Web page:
A Small Fashion Show gets a 3 out 10. In wanting a happy ending it rushes its conflict ending up shallow in its attempt to give its two cent on the fashion industry, and the importance of family.
Shanghai Love (Shanghai Koi)
The best short film in the anthology, though not by much. It’s biggest strength is feeling like a condense Makoto Shinkai film. You’ll get the lovely animation, the tragic romance story, and you’ll sadly get teenagers acting very stupid. Unlike the previous films, this one is less in your face about it message. Sorta, it combines the failed attempt at tear jerking of Sunny Breakfast with the under written characters of A Small Fashion Show. It also contains the dumbest characters in this anthology when you look at the finer details.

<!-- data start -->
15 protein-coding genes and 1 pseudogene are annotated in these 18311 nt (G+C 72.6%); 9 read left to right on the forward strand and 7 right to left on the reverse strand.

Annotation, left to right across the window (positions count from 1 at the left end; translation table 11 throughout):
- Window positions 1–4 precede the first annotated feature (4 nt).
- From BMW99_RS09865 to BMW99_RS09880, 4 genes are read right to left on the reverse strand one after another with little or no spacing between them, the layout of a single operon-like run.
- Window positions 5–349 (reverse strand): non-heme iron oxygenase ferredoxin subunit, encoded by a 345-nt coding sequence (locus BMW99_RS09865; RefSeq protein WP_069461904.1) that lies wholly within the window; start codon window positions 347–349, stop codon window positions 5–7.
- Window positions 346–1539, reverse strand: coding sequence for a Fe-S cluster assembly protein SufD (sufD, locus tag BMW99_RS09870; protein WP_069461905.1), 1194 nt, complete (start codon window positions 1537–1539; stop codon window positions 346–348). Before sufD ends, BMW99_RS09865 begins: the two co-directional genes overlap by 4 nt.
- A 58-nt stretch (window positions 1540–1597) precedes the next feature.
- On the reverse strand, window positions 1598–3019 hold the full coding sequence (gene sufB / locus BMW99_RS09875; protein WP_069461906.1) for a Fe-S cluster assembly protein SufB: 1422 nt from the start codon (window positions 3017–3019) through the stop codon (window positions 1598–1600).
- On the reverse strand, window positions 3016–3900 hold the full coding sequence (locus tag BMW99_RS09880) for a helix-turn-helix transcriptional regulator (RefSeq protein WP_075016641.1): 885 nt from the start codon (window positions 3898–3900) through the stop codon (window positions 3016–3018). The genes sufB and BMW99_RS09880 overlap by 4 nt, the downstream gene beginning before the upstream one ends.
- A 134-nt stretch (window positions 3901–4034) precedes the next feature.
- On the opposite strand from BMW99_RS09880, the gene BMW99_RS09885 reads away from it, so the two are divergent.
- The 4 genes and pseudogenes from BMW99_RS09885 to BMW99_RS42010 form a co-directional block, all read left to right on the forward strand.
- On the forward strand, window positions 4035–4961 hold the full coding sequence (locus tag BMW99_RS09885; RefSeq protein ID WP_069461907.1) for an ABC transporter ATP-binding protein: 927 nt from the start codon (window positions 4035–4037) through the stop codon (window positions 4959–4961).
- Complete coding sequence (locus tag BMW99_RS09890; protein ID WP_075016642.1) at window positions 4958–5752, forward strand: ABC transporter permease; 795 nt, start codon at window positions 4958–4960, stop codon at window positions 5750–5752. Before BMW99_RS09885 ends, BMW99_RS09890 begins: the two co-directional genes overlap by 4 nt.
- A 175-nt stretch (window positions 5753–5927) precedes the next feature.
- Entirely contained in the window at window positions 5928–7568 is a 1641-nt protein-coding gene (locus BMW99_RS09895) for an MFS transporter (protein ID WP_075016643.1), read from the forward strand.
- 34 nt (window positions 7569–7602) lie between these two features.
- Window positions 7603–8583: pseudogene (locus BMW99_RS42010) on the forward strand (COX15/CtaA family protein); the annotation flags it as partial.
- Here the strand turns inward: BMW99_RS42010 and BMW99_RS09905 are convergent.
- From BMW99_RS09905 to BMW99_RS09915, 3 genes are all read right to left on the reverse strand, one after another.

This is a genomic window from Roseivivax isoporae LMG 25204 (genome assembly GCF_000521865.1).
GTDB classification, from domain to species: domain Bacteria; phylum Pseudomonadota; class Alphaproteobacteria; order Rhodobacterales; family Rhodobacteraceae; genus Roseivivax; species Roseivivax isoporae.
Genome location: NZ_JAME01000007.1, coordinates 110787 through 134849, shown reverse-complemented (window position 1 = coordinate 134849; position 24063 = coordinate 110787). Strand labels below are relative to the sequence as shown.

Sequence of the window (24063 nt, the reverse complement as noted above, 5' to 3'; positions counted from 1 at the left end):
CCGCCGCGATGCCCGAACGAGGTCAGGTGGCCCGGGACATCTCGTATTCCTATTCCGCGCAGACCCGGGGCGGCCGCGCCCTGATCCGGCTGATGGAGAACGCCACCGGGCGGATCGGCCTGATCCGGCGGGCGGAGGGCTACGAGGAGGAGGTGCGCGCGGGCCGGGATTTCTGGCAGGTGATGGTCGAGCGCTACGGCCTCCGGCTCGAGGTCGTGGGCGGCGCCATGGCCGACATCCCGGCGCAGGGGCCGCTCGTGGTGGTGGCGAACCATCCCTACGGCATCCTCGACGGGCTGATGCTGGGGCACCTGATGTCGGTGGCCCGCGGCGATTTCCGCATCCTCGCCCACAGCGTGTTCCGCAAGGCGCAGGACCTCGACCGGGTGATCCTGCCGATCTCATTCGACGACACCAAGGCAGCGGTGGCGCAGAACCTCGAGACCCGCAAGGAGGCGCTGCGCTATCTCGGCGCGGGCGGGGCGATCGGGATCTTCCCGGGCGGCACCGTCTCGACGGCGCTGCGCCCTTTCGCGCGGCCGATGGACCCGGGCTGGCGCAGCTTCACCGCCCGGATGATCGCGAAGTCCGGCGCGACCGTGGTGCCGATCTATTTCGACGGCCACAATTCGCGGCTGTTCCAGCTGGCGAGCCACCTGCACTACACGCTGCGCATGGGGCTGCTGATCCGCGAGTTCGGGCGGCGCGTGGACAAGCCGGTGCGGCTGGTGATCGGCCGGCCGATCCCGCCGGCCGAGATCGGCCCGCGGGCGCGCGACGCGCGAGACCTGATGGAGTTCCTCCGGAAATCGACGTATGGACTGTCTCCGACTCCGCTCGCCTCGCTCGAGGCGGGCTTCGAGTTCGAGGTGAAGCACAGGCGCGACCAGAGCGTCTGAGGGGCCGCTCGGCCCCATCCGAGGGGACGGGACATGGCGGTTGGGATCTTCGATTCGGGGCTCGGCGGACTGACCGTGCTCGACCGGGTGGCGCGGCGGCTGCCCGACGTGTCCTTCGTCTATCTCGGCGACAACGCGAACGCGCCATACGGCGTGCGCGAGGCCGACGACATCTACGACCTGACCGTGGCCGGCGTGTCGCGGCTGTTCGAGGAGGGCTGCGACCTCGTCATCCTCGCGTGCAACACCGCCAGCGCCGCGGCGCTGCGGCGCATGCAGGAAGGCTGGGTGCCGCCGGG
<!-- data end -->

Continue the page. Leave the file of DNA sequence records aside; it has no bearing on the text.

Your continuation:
The main character of this story is Li Mo (not a vehicle who wished to be a real boy as far as I know) an angry high school guy who has crush on Xiao Yu, a girl who is implied to be his childhood friend. So the girl’s parent want her to apply to a prestige high school, and the boy wants to go to said prestige high school since he likes her a lot. That’s seems stupid, but pretty harmless until you realize the Li Mo doesn’t want Xiao Yu to know he’s applying to the same school. On top of that, he also says to the one friend he tells about this plan that he’ll denounce their friendship if he tells Xiao Yu about the plan. This contrived conflict makes it impossible to sympathize with any of its characters. All Li Mo has to do is tell Xiao Yu he’s planning on going to the same school as she is, and problem solve, and of course that doesn’t happen.